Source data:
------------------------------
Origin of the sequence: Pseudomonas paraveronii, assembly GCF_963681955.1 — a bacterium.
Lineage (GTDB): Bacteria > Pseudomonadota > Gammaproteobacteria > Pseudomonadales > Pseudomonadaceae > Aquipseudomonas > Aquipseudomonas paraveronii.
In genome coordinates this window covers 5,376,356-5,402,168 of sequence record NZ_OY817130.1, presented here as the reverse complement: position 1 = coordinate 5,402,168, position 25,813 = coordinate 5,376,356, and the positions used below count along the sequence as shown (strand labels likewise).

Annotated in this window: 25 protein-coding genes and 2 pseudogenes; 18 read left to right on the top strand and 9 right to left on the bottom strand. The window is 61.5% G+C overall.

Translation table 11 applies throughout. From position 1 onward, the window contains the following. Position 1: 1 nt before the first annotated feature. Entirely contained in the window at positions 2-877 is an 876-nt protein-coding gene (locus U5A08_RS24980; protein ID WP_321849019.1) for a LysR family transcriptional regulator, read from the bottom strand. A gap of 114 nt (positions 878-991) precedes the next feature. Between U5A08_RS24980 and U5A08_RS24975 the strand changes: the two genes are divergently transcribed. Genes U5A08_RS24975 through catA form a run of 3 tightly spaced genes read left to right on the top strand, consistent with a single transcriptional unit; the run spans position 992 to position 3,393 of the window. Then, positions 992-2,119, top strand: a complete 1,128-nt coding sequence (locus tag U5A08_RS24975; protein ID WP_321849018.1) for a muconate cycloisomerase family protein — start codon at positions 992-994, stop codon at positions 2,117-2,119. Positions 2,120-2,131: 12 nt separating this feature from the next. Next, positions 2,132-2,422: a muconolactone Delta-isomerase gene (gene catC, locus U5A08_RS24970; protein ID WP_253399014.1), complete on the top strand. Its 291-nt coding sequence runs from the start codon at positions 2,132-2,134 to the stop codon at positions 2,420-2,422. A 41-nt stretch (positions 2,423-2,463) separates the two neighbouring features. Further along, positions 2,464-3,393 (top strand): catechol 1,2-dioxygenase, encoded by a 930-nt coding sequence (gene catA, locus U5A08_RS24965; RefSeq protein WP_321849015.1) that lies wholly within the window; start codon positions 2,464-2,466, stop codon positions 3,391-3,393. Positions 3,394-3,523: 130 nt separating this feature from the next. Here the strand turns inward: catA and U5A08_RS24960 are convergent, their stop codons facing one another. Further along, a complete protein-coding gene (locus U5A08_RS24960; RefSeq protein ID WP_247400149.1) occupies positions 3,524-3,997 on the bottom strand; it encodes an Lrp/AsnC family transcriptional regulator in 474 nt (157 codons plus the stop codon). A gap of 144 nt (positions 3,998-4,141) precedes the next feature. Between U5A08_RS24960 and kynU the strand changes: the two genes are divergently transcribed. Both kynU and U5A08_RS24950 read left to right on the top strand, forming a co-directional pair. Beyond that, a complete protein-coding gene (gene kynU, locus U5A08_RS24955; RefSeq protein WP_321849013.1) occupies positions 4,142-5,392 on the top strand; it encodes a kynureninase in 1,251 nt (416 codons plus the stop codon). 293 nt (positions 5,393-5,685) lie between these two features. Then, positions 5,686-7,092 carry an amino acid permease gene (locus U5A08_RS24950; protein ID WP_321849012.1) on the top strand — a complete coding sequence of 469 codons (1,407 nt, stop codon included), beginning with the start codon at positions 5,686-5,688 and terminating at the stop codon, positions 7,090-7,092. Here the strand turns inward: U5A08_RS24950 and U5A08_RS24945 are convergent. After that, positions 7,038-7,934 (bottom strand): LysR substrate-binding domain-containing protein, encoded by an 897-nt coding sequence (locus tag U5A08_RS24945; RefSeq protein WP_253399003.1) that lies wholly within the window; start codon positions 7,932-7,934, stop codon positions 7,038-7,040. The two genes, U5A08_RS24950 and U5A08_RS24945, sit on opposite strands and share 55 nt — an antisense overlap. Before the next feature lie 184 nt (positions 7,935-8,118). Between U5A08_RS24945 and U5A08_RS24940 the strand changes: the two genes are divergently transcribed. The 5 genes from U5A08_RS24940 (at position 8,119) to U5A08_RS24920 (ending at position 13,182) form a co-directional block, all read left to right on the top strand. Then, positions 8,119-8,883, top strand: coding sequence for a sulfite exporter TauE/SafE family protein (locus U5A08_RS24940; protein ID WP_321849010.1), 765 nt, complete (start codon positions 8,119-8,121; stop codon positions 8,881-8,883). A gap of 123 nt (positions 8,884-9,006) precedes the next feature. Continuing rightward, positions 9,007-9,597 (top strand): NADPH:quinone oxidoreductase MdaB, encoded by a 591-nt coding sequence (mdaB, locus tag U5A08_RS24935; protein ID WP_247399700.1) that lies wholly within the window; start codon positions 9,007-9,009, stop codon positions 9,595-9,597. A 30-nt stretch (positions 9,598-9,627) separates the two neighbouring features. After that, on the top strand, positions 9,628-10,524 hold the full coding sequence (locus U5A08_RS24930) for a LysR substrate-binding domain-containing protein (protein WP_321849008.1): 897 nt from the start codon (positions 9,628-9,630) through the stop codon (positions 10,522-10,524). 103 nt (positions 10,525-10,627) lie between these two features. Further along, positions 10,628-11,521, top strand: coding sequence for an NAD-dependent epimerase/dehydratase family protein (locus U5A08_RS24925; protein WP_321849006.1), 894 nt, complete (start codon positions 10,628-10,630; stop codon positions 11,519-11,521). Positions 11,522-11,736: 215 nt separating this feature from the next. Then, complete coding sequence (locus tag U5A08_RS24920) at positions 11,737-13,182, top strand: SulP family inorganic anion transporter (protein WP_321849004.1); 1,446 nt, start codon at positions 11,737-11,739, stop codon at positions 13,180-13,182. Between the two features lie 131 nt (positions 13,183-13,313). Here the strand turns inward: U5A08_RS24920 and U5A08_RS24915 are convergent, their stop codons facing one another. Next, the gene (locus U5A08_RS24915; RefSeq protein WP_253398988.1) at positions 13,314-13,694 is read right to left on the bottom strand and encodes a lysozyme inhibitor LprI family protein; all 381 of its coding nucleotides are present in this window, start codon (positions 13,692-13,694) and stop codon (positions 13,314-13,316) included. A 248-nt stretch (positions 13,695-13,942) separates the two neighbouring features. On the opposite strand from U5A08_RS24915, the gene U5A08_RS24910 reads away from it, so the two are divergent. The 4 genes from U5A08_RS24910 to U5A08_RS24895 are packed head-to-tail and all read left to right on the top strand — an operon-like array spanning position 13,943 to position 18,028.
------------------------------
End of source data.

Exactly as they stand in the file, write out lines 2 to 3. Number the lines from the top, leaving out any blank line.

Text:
Lineage (GTDB): Bacteria > Pseudomonadota > Gammaproteobacteria > Pseudomonadales > Pseudomonadaceae > Aquipseudomonas > Aquipseudomonas paraveronii.
In genome coordinates this window covers 5,376,356-5,402,168 of sequence record NZ_OY817130.1, presented here as the reverse complement: position 1 = coordinate 5,402,168, position 25,813 = coordinate 5,376,356, and the positions used below count along the sequence as shown (strand labels likewise).